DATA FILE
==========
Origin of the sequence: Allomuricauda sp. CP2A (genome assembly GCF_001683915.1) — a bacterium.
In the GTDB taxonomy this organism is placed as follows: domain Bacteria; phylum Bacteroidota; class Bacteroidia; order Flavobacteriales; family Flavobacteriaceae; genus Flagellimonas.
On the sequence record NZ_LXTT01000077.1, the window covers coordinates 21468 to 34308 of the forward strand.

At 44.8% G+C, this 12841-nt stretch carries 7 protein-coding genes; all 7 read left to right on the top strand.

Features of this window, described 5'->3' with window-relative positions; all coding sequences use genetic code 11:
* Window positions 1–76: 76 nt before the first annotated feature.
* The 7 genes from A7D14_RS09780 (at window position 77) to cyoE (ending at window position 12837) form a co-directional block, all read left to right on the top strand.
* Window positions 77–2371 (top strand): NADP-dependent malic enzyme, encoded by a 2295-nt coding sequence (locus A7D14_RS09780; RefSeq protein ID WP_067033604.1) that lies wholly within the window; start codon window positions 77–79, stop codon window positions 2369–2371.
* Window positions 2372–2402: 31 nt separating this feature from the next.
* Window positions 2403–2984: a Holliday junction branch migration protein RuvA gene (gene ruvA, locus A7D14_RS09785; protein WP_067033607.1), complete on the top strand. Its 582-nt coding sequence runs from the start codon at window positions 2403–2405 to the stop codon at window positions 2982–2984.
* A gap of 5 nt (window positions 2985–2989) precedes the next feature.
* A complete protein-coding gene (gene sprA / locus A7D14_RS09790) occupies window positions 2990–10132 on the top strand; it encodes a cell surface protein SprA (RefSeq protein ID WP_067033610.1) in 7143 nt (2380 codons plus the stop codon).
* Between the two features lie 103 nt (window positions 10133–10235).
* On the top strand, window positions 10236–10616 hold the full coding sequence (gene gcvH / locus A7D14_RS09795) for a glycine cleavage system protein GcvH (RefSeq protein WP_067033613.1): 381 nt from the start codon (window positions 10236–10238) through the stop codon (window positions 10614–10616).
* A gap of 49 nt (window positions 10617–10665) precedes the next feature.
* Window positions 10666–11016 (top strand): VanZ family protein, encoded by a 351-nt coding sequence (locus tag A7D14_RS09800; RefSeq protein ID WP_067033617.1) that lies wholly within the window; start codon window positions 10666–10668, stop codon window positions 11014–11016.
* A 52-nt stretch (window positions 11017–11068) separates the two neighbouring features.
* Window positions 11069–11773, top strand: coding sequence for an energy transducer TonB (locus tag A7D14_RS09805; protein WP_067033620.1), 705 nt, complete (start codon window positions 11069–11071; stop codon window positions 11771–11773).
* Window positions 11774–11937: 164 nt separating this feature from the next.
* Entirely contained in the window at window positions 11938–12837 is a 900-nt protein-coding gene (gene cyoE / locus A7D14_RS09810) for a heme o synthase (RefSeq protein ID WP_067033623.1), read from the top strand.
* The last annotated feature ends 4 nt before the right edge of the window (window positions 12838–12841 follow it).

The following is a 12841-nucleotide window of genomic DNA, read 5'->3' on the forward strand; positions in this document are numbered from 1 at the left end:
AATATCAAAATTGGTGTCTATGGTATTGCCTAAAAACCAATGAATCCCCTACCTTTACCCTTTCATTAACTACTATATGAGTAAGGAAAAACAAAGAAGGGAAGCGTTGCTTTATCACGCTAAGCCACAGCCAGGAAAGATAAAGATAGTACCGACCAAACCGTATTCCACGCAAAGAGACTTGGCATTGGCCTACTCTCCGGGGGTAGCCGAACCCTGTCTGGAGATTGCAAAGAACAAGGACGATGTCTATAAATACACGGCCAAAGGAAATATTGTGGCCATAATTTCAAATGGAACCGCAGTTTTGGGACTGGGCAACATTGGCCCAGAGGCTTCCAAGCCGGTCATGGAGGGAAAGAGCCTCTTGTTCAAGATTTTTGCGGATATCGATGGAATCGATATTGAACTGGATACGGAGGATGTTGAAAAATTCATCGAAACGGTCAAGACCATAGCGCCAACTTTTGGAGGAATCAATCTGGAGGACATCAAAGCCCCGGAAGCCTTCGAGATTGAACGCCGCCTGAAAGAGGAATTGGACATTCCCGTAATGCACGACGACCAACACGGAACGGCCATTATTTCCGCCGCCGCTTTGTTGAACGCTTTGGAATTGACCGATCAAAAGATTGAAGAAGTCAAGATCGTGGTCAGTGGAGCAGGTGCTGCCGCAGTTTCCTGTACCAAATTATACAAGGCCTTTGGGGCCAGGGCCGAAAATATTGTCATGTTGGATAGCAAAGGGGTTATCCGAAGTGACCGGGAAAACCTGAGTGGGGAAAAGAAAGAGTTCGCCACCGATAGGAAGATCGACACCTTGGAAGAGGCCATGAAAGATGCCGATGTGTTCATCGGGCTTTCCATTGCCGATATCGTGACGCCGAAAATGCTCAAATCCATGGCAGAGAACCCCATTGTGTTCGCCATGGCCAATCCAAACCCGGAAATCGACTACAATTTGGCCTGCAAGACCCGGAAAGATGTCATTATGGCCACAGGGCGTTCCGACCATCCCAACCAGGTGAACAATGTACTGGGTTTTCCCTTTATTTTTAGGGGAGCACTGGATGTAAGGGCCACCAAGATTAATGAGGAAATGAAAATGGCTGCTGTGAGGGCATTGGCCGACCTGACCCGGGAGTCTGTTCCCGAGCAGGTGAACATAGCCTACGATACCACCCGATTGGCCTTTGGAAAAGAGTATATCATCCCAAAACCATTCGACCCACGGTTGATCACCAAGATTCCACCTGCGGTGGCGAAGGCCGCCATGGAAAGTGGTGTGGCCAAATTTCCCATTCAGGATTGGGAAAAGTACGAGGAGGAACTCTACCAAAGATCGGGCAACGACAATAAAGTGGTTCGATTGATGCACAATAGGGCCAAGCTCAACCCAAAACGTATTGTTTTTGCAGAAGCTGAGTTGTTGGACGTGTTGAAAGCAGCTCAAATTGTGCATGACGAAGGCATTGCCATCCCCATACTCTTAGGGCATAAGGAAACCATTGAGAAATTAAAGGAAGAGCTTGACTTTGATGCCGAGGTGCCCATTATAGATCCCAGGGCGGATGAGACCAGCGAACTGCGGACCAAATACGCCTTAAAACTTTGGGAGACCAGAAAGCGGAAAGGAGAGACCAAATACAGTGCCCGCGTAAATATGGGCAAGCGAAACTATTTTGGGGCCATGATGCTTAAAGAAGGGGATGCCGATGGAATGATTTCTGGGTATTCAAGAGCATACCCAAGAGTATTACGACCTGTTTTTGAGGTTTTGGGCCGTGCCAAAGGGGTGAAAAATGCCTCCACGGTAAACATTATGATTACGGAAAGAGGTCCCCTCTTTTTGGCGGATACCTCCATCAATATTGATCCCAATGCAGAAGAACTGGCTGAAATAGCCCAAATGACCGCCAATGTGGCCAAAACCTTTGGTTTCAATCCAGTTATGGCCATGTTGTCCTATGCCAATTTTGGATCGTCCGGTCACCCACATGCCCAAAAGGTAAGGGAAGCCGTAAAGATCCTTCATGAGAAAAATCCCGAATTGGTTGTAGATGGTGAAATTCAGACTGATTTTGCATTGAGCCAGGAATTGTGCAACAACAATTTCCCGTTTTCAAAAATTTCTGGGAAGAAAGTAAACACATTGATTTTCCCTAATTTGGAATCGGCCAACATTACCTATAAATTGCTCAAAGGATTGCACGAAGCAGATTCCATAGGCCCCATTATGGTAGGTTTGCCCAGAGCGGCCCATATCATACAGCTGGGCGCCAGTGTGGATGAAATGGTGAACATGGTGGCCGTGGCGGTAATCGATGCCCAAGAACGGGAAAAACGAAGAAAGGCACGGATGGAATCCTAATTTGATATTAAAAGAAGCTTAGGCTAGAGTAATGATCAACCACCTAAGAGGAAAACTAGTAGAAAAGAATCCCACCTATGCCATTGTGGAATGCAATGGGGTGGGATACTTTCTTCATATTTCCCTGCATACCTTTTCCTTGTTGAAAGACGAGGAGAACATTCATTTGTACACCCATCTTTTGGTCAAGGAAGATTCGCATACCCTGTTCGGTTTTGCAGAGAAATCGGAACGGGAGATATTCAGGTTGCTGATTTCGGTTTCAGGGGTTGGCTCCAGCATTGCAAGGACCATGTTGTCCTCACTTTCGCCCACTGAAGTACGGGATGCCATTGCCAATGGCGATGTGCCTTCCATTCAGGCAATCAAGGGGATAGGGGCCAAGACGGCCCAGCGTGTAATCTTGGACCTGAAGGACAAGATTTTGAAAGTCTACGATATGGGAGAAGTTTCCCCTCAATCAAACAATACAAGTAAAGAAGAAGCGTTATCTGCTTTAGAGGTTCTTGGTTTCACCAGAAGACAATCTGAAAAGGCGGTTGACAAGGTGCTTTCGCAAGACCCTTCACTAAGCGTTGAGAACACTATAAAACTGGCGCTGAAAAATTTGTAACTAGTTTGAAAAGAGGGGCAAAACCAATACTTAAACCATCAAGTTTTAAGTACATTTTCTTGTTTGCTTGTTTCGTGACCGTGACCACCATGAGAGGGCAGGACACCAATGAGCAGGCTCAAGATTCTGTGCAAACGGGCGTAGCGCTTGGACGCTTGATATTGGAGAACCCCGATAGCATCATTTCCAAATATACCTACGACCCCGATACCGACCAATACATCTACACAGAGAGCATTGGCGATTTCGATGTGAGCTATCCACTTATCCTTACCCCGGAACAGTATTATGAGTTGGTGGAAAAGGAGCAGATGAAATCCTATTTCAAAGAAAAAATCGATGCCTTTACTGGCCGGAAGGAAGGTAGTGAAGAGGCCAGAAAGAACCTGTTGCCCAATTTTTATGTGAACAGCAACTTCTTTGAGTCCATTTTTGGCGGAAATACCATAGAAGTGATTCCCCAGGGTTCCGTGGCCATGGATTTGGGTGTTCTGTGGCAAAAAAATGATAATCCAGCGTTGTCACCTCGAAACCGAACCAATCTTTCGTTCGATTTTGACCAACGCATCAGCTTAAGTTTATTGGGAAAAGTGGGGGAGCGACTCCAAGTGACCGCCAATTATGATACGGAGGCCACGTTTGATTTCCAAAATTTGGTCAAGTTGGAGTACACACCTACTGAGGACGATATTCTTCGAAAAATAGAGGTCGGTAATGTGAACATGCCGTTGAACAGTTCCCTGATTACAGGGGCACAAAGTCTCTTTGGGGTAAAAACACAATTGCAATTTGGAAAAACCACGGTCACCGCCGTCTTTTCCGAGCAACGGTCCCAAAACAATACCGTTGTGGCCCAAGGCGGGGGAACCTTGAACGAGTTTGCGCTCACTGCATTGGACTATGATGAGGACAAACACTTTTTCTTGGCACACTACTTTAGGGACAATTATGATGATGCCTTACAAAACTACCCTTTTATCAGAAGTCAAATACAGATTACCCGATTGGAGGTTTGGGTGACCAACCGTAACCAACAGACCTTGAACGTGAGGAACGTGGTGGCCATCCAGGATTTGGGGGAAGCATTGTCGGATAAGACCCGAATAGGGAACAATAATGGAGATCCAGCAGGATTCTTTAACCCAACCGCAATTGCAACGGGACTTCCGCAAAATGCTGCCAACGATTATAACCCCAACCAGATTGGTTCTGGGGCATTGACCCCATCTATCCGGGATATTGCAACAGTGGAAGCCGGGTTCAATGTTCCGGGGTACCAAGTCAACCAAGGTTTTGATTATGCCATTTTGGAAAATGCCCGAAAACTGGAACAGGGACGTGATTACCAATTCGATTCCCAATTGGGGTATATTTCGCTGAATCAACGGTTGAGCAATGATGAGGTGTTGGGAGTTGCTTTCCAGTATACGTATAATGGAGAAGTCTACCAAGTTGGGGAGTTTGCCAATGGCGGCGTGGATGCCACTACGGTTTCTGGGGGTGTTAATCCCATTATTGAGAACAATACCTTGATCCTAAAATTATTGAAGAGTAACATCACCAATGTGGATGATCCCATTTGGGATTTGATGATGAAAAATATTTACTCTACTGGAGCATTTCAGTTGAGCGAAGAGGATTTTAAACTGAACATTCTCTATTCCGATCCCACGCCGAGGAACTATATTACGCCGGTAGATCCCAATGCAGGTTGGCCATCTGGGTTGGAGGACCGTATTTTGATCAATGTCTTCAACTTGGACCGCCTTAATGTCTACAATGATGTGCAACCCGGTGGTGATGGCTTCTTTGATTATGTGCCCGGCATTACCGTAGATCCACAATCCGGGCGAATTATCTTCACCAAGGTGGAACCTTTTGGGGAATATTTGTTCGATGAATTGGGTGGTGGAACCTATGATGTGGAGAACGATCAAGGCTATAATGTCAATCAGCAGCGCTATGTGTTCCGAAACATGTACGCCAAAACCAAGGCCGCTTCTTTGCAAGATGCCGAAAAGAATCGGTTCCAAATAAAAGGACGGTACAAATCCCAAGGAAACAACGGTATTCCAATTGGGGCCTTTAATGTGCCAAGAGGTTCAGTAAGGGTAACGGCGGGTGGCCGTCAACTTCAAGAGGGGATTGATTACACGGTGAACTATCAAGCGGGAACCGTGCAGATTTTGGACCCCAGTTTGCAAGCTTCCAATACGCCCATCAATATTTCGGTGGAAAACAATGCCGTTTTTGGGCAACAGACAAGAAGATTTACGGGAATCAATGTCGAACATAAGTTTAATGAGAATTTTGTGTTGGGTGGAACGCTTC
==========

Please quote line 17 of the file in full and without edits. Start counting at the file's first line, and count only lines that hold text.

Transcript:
* A 52-nt stretch (window positions 11017–11068) separates the two neighbouring features.